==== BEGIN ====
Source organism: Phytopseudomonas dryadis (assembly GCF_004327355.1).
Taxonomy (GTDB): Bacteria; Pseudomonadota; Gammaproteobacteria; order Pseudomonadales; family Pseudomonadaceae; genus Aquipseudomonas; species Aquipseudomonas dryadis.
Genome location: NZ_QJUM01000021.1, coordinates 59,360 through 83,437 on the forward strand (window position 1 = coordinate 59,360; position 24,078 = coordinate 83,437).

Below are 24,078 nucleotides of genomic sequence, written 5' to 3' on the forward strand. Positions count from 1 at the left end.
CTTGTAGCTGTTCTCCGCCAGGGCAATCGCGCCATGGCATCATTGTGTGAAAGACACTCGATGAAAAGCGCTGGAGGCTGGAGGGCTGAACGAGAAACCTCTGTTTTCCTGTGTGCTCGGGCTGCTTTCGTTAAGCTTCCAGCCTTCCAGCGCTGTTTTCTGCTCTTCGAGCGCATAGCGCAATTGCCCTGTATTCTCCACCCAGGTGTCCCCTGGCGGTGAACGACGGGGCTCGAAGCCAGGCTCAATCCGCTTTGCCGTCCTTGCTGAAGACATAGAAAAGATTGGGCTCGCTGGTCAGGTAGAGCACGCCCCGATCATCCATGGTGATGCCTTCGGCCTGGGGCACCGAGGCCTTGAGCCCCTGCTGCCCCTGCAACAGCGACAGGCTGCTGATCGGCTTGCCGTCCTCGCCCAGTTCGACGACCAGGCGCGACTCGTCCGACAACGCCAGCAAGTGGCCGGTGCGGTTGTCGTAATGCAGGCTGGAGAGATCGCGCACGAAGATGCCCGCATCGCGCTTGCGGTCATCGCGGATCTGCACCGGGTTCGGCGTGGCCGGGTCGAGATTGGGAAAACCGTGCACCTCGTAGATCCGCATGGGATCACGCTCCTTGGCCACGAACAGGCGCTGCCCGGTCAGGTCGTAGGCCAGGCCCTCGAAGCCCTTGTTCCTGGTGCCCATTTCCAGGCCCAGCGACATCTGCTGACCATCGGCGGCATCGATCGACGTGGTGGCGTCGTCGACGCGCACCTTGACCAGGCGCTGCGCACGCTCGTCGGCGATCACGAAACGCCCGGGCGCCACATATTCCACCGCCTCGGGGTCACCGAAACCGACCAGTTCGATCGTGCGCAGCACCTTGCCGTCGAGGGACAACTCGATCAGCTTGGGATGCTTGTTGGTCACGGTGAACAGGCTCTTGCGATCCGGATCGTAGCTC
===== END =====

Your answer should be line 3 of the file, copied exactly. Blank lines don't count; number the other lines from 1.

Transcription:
Genome location: NZ_QJUM01000021.1, coordinates 59,360 through 83,437 on the forward strand (window position 1 = coordinate 59,360; position 24,078 = coordinate 83,437).